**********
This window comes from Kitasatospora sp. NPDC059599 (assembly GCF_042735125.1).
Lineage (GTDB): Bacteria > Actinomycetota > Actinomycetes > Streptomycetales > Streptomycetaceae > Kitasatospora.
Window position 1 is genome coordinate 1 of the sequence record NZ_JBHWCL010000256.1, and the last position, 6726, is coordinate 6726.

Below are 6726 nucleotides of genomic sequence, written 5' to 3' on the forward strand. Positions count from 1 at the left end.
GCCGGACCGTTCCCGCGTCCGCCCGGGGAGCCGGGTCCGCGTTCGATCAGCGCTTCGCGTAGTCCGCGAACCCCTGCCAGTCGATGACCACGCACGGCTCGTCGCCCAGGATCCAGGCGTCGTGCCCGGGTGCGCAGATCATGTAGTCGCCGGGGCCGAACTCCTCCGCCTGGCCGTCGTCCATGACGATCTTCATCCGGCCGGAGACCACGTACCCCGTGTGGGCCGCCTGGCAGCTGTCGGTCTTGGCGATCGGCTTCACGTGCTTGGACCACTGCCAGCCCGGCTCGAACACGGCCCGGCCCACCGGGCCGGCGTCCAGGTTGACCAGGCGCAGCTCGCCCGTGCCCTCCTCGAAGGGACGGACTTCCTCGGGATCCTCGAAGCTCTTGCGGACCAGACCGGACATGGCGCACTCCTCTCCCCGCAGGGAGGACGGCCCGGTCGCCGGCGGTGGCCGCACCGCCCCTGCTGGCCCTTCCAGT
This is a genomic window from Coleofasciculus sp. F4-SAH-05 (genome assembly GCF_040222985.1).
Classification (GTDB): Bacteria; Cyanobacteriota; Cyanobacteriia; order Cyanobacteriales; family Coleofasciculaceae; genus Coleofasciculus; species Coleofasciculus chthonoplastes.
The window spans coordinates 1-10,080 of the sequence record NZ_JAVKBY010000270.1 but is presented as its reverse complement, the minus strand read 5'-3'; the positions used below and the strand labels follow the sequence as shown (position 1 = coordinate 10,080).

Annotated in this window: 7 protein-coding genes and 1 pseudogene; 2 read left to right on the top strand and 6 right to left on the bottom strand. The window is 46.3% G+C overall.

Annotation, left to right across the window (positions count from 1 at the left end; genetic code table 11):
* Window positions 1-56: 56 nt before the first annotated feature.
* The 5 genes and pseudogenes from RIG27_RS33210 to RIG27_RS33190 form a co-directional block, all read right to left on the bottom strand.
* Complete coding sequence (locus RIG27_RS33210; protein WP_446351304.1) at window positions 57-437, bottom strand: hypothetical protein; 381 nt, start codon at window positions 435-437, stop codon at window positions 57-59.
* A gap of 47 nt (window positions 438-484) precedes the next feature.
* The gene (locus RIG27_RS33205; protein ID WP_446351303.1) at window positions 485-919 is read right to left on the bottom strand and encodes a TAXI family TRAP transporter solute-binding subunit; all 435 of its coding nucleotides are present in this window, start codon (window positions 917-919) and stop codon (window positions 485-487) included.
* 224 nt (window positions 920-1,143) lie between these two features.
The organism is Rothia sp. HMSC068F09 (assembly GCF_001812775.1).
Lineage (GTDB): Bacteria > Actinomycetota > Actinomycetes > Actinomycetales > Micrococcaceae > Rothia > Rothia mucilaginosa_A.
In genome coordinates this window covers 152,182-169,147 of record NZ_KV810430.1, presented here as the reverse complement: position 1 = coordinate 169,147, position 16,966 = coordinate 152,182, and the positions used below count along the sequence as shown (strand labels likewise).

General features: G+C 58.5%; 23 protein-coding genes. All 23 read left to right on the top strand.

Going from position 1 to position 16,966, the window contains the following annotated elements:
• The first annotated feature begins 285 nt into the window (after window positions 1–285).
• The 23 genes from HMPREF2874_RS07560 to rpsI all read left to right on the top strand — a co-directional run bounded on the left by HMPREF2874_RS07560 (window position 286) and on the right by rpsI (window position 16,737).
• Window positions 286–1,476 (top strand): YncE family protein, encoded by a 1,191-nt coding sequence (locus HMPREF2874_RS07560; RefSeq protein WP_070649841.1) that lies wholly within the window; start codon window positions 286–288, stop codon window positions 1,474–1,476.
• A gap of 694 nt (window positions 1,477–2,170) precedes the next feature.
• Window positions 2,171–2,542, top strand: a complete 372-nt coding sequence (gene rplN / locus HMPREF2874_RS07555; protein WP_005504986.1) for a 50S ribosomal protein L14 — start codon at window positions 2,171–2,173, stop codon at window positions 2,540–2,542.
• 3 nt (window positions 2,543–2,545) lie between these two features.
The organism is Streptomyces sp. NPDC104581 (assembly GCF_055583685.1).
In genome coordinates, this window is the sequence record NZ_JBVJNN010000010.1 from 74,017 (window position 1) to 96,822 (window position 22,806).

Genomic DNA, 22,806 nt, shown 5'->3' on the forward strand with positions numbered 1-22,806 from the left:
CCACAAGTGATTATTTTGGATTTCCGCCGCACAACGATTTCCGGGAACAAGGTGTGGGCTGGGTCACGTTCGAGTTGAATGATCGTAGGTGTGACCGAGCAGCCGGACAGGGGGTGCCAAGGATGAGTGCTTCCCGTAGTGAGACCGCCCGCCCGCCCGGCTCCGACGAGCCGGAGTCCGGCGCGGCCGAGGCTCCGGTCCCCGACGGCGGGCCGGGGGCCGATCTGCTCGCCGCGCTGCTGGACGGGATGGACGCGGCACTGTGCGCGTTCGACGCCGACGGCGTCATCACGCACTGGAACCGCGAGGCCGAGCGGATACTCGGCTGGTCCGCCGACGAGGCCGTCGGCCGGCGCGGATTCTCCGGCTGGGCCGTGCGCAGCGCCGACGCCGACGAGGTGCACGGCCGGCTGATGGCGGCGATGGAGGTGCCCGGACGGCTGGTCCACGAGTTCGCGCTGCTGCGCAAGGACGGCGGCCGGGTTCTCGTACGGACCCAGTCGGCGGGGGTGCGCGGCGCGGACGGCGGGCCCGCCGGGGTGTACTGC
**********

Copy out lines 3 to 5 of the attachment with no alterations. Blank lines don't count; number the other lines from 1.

Window position 1 is genome coordinate 1 of the sequence record NZ_JBHWCL010000256.1, and the last position, 6726, is coordinate 6726.

Below are 6726 nucleotides of genomic sequence, written 5' to 3' on the forward strand. Positions count from 1 at the left end.
GCCGGACCGTTCCCGCGTCCGCCCGGGGAGCCGGGTCCGCGTTCGATCAGCGCTTCGCGTAGTCCGCGAACCCCTGCCAGTCGATGACCACGCACGGCTCGTCGCCCAGGATCCAGGCGTCGTGCCCGGGTGCGCAGATCATGTAGTCGCCGGGGCCGAACTCCTCCGCCTGGCCGTCGTCCATGACGATCTTCATCCGGCCGGAGACCACGTACCCCGTGTGGGCCGCCTGGCAGCTGTCGGTCTTGGCGATCGGCTTCACGTGCTTGGACCACTGCCAGCCCGGCTCGAACACGGCCCGGCCCACCGGGCCGGCGTCCAGGTTGACCAGGCGCAGCTCGCCCGTGCCCTCCTCGAAGGGACGGACTTCCTCGGGATCCTCGAAGCTCTTGCGGACCAGACCGGACATGGCGCACTCCTCTCCCCGCAGGGAGGACGGCCCGGTCGCCGGCGGTGGCCGCACCGCCCCTGCTGGCCCTTCCAGT